Sunday, September 12, 2004

Is the Value of Life a Function of its Brevity?

Our days are numbered, and the older we get the more obtrusive this fact becomes. For some,the brevity of life is what makes our days precious: the fewer we have left, the more each one counts. This suggests that believing ourselves to have an infinite supply of time would render our days valueless. But suppose that, as a matter of contingent fact, we have an infinite number of days before us, and we believe this to be the case. Each day might still have value due to the possibility of any given day being our last. For if it is a contingent fact that we have infinitely many days before us, then it is possible that any given day be our last. This possibility of nonexistence would seem to be enough to render our days valuable. In other words, our existential precariousness would consist not in a limited supply of time, but in our limited mode of existence, namely, our contingent mode of existence, a mode that allows our nonexistence at any time, not just some future time.

Part of my point is that brevity/longevity is not to be confused with contingency/necessity. These distinction-pairs ‘cut perpendicular’ to one another inasmuch as there could be something that lasts forever but is nonetheless contingent. Suppose the universe exists at every time, and that time is infinite in both past and future directions. The universe could still be contingent. This is why it is no explanation of a thing’s existence to say that it always existed. Now consider something that is ‘sempiternal’: it has a begining in time, but no end in time. It is clear that sempiternality is consistent with contingency. Just because I exist at every future time in the actual world, it does not follow that there are no possible worlds in which I do not exist at these future times.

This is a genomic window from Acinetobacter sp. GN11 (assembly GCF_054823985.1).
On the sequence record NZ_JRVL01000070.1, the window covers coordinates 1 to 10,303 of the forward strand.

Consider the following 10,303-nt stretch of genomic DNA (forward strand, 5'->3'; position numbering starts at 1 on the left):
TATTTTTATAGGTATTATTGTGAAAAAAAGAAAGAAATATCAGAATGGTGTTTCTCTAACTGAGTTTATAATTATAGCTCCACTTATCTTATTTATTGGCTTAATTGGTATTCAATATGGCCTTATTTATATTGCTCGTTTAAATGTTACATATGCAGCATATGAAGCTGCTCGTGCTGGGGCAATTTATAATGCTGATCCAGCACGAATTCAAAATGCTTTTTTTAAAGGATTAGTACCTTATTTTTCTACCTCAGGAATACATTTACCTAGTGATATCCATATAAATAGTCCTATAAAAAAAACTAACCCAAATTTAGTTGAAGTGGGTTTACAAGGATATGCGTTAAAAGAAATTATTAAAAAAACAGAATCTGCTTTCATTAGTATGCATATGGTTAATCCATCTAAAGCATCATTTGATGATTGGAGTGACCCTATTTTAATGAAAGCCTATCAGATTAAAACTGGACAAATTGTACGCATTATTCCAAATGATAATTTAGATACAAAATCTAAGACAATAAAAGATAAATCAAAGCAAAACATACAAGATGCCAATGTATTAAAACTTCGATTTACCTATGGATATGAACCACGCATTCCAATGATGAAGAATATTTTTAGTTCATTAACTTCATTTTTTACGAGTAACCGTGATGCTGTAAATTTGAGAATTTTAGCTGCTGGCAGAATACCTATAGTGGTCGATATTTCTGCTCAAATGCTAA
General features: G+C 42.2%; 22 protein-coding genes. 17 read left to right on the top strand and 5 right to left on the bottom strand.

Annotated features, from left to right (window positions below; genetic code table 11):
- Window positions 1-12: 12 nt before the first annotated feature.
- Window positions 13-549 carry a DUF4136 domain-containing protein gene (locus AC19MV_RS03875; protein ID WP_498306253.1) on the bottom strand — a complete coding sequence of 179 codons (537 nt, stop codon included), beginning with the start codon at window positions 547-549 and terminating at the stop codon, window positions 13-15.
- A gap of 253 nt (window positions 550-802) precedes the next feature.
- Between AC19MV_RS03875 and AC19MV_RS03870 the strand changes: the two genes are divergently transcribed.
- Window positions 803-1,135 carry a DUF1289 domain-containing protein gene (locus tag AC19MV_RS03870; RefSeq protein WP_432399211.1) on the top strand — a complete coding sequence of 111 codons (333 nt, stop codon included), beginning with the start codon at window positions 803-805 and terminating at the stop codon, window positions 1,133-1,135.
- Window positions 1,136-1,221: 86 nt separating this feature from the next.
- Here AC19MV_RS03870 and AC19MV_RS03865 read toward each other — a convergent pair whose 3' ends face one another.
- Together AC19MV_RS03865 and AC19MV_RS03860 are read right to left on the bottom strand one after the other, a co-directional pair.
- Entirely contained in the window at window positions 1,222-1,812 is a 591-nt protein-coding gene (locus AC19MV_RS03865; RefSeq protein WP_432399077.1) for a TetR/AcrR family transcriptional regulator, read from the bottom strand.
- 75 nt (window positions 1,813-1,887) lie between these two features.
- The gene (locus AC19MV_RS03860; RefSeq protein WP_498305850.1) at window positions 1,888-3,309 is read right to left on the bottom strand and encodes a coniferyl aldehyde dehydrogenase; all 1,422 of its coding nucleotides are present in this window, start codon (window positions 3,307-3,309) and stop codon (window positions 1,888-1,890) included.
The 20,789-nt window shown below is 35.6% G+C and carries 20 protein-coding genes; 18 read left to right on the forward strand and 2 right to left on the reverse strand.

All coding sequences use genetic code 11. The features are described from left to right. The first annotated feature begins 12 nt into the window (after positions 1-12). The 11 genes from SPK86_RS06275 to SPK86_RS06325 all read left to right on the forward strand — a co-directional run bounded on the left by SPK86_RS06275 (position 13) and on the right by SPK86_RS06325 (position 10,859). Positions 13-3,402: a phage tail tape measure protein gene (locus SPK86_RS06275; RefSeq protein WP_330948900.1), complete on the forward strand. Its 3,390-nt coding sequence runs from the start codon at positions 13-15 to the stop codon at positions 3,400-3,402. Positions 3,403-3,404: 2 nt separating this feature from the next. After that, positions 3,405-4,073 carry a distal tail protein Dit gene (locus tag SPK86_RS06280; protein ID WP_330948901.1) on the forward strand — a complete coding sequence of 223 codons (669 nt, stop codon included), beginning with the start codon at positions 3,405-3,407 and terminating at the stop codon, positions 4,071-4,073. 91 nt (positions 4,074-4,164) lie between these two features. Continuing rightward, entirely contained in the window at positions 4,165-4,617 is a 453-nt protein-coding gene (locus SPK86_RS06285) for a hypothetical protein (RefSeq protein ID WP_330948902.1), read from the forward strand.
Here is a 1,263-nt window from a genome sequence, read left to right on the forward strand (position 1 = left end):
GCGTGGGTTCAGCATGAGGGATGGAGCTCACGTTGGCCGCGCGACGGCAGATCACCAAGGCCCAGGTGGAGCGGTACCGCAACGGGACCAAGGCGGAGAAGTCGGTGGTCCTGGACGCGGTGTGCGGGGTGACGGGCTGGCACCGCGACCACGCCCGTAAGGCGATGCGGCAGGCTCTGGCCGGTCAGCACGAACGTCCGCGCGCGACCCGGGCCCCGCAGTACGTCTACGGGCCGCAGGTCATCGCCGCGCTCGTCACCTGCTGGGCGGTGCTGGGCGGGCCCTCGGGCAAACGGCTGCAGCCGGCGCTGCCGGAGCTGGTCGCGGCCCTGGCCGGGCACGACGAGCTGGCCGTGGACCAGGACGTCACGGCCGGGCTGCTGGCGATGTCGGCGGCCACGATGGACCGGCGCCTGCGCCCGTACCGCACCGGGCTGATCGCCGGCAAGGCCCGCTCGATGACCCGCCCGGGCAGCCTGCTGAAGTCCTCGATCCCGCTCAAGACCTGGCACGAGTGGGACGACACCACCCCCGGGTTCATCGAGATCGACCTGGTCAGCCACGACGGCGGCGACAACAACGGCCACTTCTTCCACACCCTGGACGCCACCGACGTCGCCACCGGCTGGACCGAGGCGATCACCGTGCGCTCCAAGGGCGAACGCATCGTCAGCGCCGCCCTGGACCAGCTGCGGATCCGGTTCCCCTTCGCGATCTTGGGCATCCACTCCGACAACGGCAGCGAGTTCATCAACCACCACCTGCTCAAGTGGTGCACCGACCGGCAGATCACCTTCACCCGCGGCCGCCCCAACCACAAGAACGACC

My point, then, is that our appreciation of the value of our lives does not require a belief that our time is limited. All it requires is a belief that our existence is contingent. The point stands whether theism or atheism is true. But the point can be rendered more graphic within a theistic perspective. Suppose X is sempiternal: it comes into existence, but never passes out of existence. Suppose further that God creates/conserves X’s existence at each time at which X exists such that, were God to cease creating/conserving X at t, X would cease to exist at t. X would then be contingent not just in the modal sense of being possibly nonexistent, but also in the sense of being contingent upon God, i.e., ontologically dependent upon God. Now if X is a theist who believes he is sempiternal, he will still have a reason to find each day precious: he will ‘apperceive’ each day as a contingent gift of God.